Sunday, February 24, 2008

A culture is a terrible thing to waste

Here's a lesson in cultural decline. Consider one of the greatest natural scientists ("natural philosophers") of the Arabic-Persian golden age, Alhacen of Basra, who lived in the later 900s (see here and here). Then contrast with this flat-earth theorist of present-day Iraq (video clip requires WMP).

What a difference a millennium makes.

This may seem like just shooting fish in a barrel. But here's a serious point: in the West, we're used to progress - the future is better than the past. In our conceited arrogance, we even think progress is automatic, like getting on an UP escalator.

In fact, progress is anything but automatic. It needs the right conditions. We've had those in the West since the late Middle Ages, with some occasional, if terrible, interruptions. The right conditions are always under threat from ideologues, fanatics, and people with obsessive fixed ideas.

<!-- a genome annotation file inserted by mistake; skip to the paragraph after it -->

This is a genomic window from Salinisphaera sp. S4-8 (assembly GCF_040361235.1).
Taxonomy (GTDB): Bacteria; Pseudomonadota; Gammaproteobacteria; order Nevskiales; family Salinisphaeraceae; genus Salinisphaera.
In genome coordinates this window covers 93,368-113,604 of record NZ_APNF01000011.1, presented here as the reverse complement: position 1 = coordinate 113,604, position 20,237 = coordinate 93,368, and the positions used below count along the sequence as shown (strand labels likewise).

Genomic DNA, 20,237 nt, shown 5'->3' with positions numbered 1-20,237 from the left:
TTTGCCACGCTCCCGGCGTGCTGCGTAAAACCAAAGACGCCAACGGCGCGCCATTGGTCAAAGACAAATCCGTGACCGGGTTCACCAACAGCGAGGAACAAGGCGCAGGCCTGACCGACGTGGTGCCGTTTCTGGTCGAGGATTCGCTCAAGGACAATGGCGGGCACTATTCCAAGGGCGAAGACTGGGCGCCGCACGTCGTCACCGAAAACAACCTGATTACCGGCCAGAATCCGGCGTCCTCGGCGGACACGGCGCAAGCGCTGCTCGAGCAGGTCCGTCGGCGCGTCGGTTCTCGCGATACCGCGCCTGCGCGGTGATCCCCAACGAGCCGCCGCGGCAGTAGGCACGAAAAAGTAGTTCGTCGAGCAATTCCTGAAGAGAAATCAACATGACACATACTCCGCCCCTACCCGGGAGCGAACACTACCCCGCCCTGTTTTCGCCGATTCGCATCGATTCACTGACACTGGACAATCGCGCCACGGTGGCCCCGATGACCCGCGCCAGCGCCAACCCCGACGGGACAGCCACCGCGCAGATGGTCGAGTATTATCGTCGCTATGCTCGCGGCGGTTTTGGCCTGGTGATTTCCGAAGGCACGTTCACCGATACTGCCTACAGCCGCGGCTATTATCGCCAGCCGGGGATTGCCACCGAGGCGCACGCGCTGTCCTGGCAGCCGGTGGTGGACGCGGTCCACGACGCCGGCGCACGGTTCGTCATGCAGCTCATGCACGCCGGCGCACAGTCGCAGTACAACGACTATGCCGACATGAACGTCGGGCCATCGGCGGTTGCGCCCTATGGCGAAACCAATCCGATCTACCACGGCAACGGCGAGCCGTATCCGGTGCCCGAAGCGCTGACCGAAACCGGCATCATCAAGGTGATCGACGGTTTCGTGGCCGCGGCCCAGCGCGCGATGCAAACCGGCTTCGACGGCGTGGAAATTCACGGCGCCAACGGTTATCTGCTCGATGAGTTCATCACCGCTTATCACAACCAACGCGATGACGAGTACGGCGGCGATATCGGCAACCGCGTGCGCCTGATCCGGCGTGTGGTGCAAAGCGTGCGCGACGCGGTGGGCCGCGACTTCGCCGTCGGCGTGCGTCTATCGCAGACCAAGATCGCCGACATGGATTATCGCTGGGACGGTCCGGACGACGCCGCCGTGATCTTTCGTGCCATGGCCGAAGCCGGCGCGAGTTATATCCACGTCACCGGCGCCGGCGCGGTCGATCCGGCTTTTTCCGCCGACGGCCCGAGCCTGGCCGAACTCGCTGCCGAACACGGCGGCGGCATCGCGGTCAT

Now imagine you live in a land of regress: the past is better than the future. The regress may have been going on for so long - say, seven or eight centuries - that it seems automatic. Of course, that's not right either. But in your land of regress, there are people - including some important and powerful people - with a vested interest in decline. Turning things around seems threatening to them. To make their point, they even get violent.

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